Warriors

Frustrations with fluctuating minutes made easier by Warriors wins

Warriors

LOS ANGELES — The Warriors have one of the deepest teams in the NBA, and with the imminent return of Klay Thompson and James Wiseman — they’re only going to get deeper. 

The question of what the Warriors’ rotation will look like when Thompson and Wiseman come back has been asked a lot, and rightfully so. But, because they are both still at least a few weeks away, Warriors coach Steve Kerr hasn’t put much thought into what changes they will force. 

He hasn’t put much thought into it because it will require Kerr to make difficult decisions regarding who to play less. And, it’s something he’s actually already grappling with in regards to the players he has available now. 

Nineteen games into the season, Kerr has been changing his lineups and rotations on what feels like a nightly basis. And that won’t change any time soon. 

“I think we’ve established that every night is going to be a little different and that everyone’s going to contribute,” Kerr said ahead of the Warriors’ game against Philadelphia on Wednesday. “The great thing with our guys is that they’re all connected. They understand this is what it takes to win. We’ve got a deep roster, a versatile roster. So we just have to play the people we think are going to help us win every night and then move on to the next.”

 

Kerr rattled off a list of role players who have had to sacrifice regular rotational minutes but have still found instances to have breakout moments. 

“The other night was a good one for Chris Chiozza,” Kerr said. “The game before that was a [Nemanja] Bjelica game. Before that, it was an Otto Porter game.”

For the past few games, it’s been Juan Toscano-Anderson who has been plugged into the lineup as an energy source and a defensive presence. Just a few weeks ago, Toscano-Anderson spoke on how it has been difficult to fall to the end of the bench. 

But, as Kerr said, there’s an understanding that this is what it will take to win. 

“It’s just what it’s going to be. I’ve accepted it,” Toscano-Anderson said after the Warriors’ win over the Portland Trail Blazers Friday night. “I wasn’t mad at anybody that my minutes weren’t there. I just kind of looked at myself in the mirror like, 'I gotta get better. I gotta find something else to bring to this team.' And I’m sure other guys are as well.”

That seems to be the overall mentality of the team.

A source told NBC Sports Bay Area that there is some frustration for players whose minutes have been cut, but stated that there’s a level of acceptance because of how well the team has been doing.

Even Steph Curry has vocalized some dissatisfaction with the way his minutes have been distributed, particularly when he feels he’s gaining momentum and a rhythm coming on but has to be subbed out in the middle of quarters.

But again, as long as the team stays winning, they are willing to take on the personal sacrifices.

"We got a special team, a great locker room. So everybody’s understanding,” Toscano-Anderson said. “We all talk about how deep this team is. We all talk about damn, Klay’s about to come back. Wise is about to come back. [Moses] Moody and [Jonathan Kuminga] are down in the G League. Andre [Iguodala] is sitting out … So it is what it is and we just got to accept it. We talked about this at the beginning of the season: we got to sacrificer the bigger picture, and we all want to win a championship.”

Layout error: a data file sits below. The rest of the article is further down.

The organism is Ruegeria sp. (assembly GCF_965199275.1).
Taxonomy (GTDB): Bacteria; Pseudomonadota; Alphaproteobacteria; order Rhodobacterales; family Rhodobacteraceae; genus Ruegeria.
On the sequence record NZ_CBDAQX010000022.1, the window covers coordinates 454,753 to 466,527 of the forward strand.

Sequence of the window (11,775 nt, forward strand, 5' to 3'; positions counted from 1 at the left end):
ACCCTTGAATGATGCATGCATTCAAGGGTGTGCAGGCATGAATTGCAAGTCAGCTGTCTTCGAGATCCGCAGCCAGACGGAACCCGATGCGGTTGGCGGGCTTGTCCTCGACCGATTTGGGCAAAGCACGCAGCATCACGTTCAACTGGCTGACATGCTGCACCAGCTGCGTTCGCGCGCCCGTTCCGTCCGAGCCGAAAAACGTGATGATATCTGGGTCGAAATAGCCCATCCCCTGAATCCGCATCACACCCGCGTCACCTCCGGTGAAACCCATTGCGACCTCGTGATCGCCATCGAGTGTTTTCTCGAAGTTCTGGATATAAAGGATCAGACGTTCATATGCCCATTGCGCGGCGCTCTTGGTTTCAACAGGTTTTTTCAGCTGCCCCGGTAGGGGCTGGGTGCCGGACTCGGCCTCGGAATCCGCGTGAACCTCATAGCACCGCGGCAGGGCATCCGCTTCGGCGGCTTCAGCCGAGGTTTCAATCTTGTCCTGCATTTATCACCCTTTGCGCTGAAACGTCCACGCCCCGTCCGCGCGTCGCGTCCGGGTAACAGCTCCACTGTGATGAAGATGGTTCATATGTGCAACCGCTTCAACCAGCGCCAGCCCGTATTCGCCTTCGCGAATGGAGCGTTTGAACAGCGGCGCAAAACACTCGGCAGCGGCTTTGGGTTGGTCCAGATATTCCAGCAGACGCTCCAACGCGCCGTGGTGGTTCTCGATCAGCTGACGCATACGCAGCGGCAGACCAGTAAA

The Warriors’ depth is a big reason why Golden State has gotten off to their league-best 17-2 start. In the instances where the Warriors have started off slow, Kerr has thrown out different combination after different combination in search of something to get his team going. It’s worked all but two times.

In other instances, Kerr has decided to lean more on his No. 3-ranked offense, giving Bjelica, Porter and Damion Lee more minutes off the bench. When he wants a lockdown defense, he turns to Gary Payton II and Juan Toscano-Anderson.

Chiozza, as well as Kuminga, have given them a cushion, while Iguodala has missed time with right knee swelling and Damion Lee has been out for personal reasons.

Even with all of this fluctuation, Golden State hasn’t missed a beat.

So, what happens when Thompson and Wiseman return? Well, Wiseman’s addition shouldn’t change up too much. The Warriors plan on integrating him into their system very slowly, and because of how much they love playing small-ball, Wiseman will most likely just cut down Kevon Looney’s minutes a little and perhaps some of Bjelica’s minutes at center. 

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As for Thompson’s impact, Jordan Poole will move into the sixth man role, leaving Payton, Lee and Chiozza all on the chopping block for minutes. But as Kerr said, those decisions will only be made when they have to be. And that’s not right now.

“It’s tough, and for that reason, I’m not doing it,” Kerr said. “There’s also no point … neither of them is coming back this week or next week. So I’m not going to waste too much energy on it. It will be a very difficult thing.”

Besides, Kerr is making plenty of difficult decisions already.

 

The tough choices he’s made thus far are paying off. And the general consensus is, as long as the Warriors keep winning, everyone will continue to buy into this unsolidified rotation.

“Luckily we have a great group of guys. Our chemistry and camaraderie is second to none,” Toscano-Anderson said. “I haven’t been on many teams like this where everybody’s gelling like this and there’s not ego. Everyone leaves their ego at the door. That’s the cost of being on a championship-caliber team.”

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